Ezra Klein mentioned in his Friday column an interesting observation about how the Hill and the White House operate these days. He was perturbed that leading, and relatively honest, Republicans seemed to be genuinely unaware that the things their party says it wants in this negotiation are in fact on the table, as revealed in a secret and closely-guarded Obama strategy document (otherwise known as the White House website!). Jon Chait replied that it really wasn’t about informatoin flow but about continuing the obstructionism which has characterised everything the GOP does since a black guy won an election (a couple of times, now).
Ezra has now seen clear evidence that Chait was right:
So let’s back up. Murphy’s initial view was that to unlock GOP votes for a budget deal, Obama just needed to endorse chained CPI and more means-testing in Medicare. Then it was pointed out that Obama has endorsed means-testing in Medicare, so Murphy wondered why he didn’t endorse chained CPI as part of a deal. Then it was pointed out that Obama did endorse chained CPI, at which point Murphy called chained CPI “a gimmick,” and said Obama had to endorse raising the Medicare age, drop his demands for more revenue as part of a deal and earn back the GOP’s trust.
Recall what Chait said would happen if the Republican legislator in my column was forced to react to the fact that Obama has endorsed chained CPI: “He would come up with something – the cuts aren’t real, or the taxes are awful, or they can’t trust Obama to carry them out, or something.” Check, check, and check.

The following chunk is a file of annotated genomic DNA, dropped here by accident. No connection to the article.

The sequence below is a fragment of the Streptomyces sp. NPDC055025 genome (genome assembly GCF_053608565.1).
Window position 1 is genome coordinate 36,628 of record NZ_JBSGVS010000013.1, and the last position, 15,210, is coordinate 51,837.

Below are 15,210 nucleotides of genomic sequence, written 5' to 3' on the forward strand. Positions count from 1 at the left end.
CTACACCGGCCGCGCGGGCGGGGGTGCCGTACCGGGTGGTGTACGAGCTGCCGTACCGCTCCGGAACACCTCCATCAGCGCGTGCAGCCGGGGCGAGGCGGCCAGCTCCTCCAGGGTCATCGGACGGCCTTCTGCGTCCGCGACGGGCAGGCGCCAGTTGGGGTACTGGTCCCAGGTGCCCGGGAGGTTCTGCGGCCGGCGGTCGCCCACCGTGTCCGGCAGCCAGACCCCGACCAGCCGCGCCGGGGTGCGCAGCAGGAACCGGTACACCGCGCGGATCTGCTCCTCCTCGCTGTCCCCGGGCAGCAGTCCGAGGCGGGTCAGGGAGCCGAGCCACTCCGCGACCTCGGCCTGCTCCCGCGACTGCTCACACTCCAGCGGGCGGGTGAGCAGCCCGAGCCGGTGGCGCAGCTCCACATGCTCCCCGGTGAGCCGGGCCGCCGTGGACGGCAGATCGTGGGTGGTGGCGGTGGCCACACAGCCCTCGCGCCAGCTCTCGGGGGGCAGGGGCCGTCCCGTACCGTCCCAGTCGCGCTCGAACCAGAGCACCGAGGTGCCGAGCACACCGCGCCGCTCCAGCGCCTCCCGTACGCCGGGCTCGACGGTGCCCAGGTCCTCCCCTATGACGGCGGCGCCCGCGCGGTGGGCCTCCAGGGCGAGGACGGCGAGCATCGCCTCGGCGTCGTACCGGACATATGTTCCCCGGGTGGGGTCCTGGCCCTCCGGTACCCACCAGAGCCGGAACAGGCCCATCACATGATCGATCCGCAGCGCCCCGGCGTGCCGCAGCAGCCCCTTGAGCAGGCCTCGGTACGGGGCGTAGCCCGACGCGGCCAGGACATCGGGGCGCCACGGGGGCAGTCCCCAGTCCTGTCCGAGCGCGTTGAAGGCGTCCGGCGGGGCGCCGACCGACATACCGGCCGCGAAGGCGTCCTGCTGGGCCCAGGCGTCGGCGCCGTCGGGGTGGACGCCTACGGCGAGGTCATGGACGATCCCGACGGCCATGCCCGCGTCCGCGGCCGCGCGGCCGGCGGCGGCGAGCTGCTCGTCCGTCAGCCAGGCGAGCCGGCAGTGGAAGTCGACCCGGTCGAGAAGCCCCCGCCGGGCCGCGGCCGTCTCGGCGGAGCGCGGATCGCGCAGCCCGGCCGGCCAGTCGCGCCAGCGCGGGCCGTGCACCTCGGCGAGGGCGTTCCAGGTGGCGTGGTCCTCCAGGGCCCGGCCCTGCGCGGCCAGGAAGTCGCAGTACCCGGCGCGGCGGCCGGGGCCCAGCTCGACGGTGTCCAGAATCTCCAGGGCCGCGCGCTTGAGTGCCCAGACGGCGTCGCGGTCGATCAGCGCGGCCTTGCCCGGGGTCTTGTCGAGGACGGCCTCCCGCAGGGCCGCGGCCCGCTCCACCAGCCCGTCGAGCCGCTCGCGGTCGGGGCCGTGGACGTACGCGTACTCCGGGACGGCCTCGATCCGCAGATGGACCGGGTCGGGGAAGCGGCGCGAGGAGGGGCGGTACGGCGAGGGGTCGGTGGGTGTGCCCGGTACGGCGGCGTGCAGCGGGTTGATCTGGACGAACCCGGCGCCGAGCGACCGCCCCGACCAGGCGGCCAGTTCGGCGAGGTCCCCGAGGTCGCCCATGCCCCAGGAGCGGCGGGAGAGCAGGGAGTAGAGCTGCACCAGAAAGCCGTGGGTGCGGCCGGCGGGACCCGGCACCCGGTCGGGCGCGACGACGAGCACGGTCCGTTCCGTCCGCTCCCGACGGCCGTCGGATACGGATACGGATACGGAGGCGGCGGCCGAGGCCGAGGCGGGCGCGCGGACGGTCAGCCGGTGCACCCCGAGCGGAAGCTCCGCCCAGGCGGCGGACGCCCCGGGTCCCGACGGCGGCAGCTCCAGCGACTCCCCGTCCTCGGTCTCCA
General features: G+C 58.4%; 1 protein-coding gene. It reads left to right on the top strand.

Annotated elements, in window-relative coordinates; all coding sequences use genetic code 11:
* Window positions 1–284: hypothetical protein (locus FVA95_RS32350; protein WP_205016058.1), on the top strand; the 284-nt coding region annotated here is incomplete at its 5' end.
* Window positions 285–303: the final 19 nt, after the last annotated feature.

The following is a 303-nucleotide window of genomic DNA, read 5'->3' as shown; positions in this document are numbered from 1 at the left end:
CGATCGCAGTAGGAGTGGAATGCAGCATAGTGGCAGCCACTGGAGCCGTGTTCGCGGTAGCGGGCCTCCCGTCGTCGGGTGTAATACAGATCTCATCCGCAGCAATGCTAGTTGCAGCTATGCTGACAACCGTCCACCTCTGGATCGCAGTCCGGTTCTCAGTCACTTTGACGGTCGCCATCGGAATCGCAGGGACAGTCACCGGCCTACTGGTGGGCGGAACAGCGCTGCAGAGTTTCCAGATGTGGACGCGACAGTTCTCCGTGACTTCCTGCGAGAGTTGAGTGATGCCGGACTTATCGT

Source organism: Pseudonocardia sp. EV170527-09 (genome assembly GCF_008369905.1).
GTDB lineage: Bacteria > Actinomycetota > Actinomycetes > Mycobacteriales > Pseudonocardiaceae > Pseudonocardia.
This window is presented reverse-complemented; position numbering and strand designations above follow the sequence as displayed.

Which is all to say that there’s no deal here.
The second catch is that a UK politician recently tried an experiment and was quite appalled about her results. Having established that current austerity measures in the UK would force a number of her constituents to live on £18pcw for food, she spent the Parliamentary recess doing exactly that. In her own words, from Hansard:
I therefore took up the challenge of trying to live on £18, and I want to tell Members what it is like. It is extremely unpleasant. I had porridge for breakfast every morning, as I usually do, but I make my porridge with milk; now I was making it with water. I had to eat the same food over and over and over again. Single people are hit particularly hard, because cheap food comes in big packs. I made a stew at the beginning of the week, and I ate the same food four nights a week. I had pasta twice a week. I had baked potatoes. I had eggs on six occasions. It was completely impossible to have meat or fish; that was out of the question. It was also impossible to have five portions of fruit and vegetables a week.
I found myself waking up in the middle of the night absolutely ravenous, having to make cups of tea and eat biscuits. I had a headache for five days in that week, and I was completely lethargic and exhausted by 4 pm. Some people are on jobseeker’s allowance and are looking for a job. Looking for a job is a job in itself; it takes time and energy. The people whom DWP Ministers want to do workfare are being expected to work 30 hours a week, yet they are not going to have enough to eat properly.
Most shocking of all was the fact that come Sunday I ran out of food—there was literally nothing left to eat that night.
This struck very close to home: I’ve been unemployed since the business I worked for went bust before Christmas, and the food budget in my household is £12.50 per person per calendar week. We eat a lot of porridge, too, and a lot of egg fried rice (eggs cost less than meat, rice costs very little and frozen peas cost less than nearly anything).